Henry Austen Layard (1817 – 1894)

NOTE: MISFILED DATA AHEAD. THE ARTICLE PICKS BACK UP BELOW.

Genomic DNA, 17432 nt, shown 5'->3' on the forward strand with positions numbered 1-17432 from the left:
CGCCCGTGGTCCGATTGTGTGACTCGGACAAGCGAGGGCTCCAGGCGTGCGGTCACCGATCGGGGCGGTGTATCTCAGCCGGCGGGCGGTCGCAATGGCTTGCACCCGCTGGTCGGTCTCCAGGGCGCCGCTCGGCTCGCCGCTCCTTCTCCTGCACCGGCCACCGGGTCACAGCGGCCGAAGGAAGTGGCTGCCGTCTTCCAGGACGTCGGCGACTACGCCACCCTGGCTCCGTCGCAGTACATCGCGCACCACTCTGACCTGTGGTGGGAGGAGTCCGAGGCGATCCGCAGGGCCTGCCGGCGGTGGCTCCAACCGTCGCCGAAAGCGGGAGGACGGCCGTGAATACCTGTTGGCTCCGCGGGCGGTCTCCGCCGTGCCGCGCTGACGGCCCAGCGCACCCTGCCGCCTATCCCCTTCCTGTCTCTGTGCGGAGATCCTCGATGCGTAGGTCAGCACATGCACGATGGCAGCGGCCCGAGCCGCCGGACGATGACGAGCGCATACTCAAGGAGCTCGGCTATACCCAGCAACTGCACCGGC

In the spring of 1817, in Paris, Henry and Marianne Layard gave birth to a son who was to make his mark on the world of Archaeology, then a relatively new discipline to the passions of mankind. It is pertinent to remind the reader that his birth was immediately following the turmoil of the Napoleonic wars. Both England and France, weary over the desolation of some thirty years of war, were to turn their national psyches to far more creative pursuits. Adventure and excitement were no longer to be gained on the battlefront and the era of great scientists, botanists and technologists were to change the human race dramatically. In Layard’s time personalities such as Darwin, Agassiz and Watt were typical of pinnacles that represented the new face of achievement in a world thirsty for knowledge in fresh arenas. The explosive growth of Archaeology from perhaps a souvenir gathering pastime to a respected science was driven by such pioneers as Layard, Botta, Champollion and the like. To contemplate why this growth occurred is beyond our present scope but one suspects that such endeavors can only flower in times of peace and for Layard and his contemporaries such a time was about to begin. Further to this, it is important, in our judgments, to remind the reader that Layard and his ilk were relative pioneers and should not be judged from our rigorous modern archaeological viewpoint. Rather, as Churchill is often quoted as urging, use the standards of the era in which that history unfolds.